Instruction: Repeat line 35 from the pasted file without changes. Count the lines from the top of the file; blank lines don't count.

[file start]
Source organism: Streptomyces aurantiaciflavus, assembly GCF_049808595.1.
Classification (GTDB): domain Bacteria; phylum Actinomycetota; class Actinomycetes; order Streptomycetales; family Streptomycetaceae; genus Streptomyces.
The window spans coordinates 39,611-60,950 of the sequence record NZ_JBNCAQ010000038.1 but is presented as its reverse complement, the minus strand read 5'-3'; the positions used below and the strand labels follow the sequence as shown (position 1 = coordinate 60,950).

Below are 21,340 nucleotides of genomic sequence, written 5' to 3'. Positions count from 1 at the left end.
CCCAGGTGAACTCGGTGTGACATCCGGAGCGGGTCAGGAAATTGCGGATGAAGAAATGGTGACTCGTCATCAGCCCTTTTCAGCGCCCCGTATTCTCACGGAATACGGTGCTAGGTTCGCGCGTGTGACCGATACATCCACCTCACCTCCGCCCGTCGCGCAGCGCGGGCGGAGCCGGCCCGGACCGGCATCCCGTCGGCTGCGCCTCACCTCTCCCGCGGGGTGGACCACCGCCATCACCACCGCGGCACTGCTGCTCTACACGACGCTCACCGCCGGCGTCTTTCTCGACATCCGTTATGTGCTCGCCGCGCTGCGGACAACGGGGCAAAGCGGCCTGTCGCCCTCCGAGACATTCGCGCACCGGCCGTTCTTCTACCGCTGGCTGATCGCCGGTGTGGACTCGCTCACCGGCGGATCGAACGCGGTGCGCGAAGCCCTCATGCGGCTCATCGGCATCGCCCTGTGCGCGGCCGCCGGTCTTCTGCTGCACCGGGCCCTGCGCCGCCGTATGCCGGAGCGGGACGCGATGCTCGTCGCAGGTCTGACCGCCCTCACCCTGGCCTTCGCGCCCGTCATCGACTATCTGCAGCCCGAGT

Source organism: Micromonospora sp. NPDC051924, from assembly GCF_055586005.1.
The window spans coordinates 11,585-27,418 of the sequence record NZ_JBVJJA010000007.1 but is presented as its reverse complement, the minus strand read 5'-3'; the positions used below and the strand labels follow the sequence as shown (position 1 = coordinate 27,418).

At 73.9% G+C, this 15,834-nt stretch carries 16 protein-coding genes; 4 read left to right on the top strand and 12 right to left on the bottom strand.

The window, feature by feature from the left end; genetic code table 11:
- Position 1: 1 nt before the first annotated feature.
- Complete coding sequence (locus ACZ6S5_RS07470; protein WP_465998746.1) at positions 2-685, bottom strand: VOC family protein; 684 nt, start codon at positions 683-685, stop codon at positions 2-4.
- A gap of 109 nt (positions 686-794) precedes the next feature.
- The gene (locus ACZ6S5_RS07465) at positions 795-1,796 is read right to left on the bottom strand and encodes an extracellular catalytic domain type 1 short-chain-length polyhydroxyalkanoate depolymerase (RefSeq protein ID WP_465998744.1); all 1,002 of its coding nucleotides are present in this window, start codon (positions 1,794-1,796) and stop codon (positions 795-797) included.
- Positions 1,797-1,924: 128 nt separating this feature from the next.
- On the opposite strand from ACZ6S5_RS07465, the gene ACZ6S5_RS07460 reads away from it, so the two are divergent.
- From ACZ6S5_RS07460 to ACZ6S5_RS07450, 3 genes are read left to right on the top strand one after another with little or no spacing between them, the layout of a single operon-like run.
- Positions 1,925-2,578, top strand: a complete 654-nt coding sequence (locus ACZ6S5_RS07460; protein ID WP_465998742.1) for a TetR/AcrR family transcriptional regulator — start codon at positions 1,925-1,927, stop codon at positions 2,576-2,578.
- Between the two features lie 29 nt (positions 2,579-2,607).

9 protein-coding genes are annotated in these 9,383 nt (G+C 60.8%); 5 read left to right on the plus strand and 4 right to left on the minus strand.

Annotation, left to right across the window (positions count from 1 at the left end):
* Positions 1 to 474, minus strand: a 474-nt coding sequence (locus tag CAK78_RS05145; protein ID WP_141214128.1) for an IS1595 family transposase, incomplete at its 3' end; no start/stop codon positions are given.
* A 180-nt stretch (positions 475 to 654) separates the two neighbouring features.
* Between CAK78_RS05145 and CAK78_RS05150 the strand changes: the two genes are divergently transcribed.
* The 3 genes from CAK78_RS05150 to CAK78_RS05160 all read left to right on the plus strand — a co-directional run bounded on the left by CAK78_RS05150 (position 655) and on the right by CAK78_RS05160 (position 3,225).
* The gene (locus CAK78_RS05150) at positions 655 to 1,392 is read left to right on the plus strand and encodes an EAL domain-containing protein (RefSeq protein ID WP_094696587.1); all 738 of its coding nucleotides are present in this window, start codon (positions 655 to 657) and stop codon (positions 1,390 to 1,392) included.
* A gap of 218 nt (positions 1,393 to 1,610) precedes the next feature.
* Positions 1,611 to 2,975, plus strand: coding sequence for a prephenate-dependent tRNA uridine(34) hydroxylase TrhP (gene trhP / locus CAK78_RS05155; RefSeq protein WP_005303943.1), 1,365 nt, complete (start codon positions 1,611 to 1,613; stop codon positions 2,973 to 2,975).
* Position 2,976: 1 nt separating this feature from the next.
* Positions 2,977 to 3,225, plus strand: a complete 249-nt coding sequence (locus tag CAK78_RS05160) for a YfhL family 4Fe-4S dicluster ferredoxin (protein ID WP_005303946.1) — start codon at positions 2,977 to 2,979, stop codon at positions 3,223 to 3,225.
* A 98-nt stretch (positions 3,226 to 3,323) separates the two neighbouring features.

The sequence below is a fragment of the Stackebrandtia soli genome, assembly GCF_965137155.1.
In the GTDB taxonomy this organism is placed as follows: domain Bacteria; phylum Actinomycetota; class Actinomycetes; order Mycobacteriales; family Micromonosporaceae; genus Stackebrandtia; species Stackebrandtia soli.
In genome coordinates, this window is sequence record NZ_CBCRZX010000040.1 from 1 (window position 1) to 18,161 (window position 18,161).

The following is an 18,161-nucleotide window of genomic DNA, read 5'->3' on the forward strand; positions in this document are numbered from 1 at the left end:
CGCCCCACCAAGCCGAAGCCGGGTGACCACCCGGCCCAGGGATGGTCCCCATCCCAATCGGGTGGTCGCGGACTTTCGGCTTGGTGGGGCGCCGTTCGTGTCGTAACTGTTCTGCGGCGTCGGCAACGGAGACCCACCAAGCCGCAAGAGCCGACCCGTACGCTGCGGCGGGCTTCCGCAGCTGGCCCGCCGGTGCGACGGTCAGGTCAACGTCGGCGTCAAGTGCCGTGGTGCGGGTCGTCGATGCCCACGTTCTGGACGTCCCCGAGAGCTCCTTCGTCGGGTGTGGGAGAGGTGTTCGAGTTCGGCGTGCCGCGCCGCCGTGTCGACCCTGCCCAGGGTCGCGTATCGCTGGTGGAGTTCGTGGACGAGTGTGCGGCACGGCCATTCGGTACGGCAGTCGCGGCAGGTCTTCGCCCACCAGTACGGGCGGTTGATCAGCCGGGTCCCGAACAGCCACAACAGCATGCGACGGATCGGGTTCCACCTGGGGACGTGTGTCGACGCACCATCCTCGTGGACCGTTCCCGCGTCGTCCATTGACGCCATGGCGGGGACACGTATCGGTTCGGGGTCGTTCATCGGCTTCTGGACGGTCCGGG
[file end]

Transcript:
CGCCCCACCAAGCCGAAGCCGGGTGACCACCCGGCCCAGGGATGGTCCCCATCCCAATCGGGTGGTCGCGGACTTTCGGCTTGGTGGGGCGCCGTTCGTGTCGTAACTGTTCTGCGGCGTCGGCAACGGAGACCCACCAAGCCGCAAGAGCCGACCCGTACGCTGCGGCGGGCTTCCGCAGCTGGCCCGCCGGTGCGACGGTCAGGTCAACGTCGGCGTCAAGTGCCGTGGTGCGGGTCGTCGATGCCCACGTTCTGGACGTCCCCGAGAGCTCCTTCGTCGGGTGTGGGAGAGGTGTTCGAGTTCGGCGTGCCGCGCCGCCGTGTCGACCCTGCCCAGGGTCGCGTATCGCTGGTGGAGTTCGTGGACGAGTGTGCGGCACGGCCATTCGGTACGGCAGTCGCGGCAGGTCTTCGCCCACCAGTACGGGCGGTTGATCAGCCGGGTCCCGAACAGCCACAACAGCATGCGACGGATCGGGTTCCACCTGGGGACGTGTGTCGACGCACCATCCTCGTGGACCGTTCCCGCGTCGTCCATTGACGCCATGGCGGGGACACGTATCGGTTCGGGGTCGTTCATCGGCTTCTGGACGGTCCGGG